'I assure you, my dear fellow,' the journalist was saying, 'that if you are in want of a religion--'
'Which I am not,' interjected George, sullenly.
'If you are in want of a new sensation, then, you will find this new Church just the thing to suit you. It has now been opened nearly a month, and is rapidly becoming the fashion. At the service yesterday I saw, among other notabilities, both Tyndall and Huxley, Thomas Carlyle, Hermann Vezin the actor, John Mill the philosopher, Dottie Destrange of the Prince's, Labouchere, and two colonial bishops. There is an article on Bradley in this morning's "Telegraph," and his picture is going into next week's "Vanity Fair."'
'But the fellow is an atheist and a Radical!'
'My dear Craik, so am I!'
'Oh, you're different!' returned the other with a disagreeable laugh. 'Nobody believes you in earnest when you talk or write that kind of nonsense.'
'Whereas, you would say, Bradley is an enthusiast? Just so; and his enthusiasm is contagious. When I listen to him, I almost catch it myself, for half an hour. But you mistake altogether, by the way, when you call him atheistical, or even Radical. He is a Churchman still, though the Church has banged its door in his face, and his dream is to conserve all that is best and strongest in Christianity.'
'I don't know anything about that,' said Craik, savagely. 'All I know is that he's an infernal humbug, and ought to be lynched.'
'Pray don't abuse him! He is my friend, and a noble fellow.'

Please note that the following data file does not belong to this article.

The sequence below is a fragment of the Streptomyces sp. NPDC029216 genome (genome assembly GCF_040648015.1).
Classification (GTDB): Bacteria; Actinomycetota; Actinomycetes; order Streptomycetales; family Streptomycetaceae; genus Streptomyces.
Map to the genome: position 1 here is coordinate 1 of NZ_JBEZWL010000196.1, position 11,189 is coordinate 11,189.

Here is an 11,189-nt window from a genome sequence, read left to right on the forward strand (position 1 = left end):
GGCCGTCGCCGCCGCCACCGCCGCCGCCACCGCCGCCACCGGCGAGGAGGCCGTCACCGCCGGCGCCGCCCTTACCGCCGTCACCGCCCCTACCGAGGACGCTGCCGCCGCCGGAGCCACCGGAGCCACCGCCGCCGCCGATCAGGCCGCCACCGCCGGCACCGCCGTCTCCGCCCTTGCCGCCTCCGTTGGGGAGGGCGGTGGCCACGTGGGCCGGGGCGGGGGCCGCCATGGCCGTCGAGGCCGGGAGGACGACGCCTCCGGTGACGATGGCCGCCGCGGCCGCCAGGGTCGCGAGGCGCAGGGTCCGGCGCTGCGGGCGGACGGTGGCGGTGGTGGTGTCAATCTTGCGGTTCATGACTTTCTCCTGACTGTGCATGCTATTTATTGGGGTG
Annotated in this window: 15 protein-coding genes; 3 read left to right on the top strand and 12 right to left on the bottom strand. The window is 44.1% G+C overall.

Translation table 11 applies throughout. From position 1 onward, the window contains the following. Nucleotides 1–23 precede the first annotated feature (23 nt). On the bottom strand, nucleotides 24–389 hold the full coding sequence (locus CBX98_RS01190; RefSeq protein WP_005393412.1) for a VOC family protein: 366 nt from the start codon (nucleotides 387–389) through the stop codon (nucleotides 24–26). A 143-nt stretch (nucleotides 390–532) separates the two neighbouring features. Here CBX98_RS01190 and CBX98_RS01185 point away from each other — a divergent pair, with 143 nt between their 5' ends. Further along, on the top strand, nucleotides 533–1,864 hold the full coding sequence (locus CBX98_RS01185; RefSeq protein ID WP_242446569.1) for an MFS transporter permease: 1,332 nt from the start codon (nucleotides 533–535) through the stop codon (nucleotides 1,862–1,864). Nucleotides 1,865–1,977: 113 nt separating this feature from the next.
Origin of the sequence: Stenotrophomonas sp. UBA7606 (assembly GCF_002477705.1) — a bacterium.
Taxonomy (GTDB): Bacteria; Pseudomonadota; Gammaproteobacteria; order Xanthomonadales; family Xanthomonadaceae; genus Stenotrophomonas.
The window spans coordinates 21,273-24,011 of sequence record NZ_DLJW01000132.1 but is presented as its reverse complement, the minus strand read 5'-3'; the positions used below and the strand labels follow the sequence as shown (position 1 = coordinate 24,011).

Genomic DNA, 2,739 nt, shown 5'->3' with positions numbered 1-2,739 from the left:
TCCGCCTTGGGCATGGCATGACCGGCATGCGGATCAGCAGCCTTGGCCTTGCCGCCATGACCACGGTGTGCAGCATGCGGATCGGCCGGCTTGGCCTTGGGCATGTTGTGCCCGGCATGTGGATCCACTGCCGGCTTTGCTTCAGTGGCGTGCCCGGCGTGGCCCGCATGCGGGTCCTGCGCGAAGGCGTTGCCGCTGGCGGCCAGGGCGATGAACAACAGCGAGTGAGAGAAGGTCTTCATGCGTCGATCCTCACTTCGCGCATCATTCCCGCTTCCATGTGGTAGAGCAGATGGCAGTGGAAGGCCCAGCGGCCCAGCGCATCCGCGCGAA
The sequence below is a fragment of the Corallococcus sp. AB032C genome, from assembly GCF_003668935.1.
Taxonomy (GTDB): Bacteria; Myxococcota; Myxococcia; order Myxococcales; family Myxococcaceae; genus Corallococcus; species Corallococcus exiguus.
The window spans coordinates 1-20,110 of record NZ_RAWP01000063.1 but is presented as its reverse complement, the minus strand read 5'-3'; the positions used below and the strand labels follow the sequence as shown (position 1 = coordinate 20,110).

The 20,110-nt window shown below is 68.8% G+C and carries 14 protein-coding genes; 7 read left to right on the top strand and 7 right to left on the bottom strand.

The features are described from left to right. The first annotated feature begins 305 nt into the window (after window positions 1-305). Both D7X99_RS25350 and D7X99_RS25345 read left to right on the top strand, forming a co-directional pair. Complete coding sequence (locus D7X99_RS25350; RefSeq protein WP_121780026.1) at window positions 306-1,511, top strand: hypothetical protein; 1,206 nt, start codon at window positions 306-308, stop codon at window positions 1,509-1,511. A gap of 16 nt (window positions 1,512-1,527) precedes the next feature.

'I don't care whether he is your friend or not-he is a scoundrel.'
Cholmondeley made an angry gesture, then remembering who was speaking, shrugged his shoulders.
'Why, how has he offended you? Stop, though, I remember! The fair founder of his church is your cousin.'
'Yes,' answered the other with an oath, 'and she would have been my wife if he had not come in the way. It was all arranged, you know, and I should have had Alma and-and all her money; but she met him, and he filled her mind with atheism, and radicalism, and rubbish. A year ago, when he was kicked out of his living, I thought she was done with him; but he hadn't been gone a month before she followed him to London, and all this nonsense began. The governor has almost gone down on his knees to her, but it's no use. Fancy her putting down ten thousand pounds in solid cash for this New Church business; and not a day passes but he swindles her out of more.'
'Bradley is not a swindler,' answered the journalist quietly. 'For the rest, I suppose, that they will soon marry.'
'Not if I can help it! Marry that man! It would be a standing disgrace to the family.'
'But they are engaged, or something of that sort. As for its being a disgrace, that is rubbish. Why, Bradley might marry a duke's daughter if he pleased. Little Lady Augusta Knowles is crazy about him.'
True to his sarcastic instinct, Cholmondeley added, 'Of course I know the little woman has a hump, and has only just got over her grande passion for Montepulciano the opera singer. But a duke's daughter-think of that!'
George Craik only ground his teeth and made no reply.
Shortly afterwards the two men separated, Cholmondeley strolling to his office, Craik (whom we shall accompany) hailing a hansom and driving towards St. John's Wood.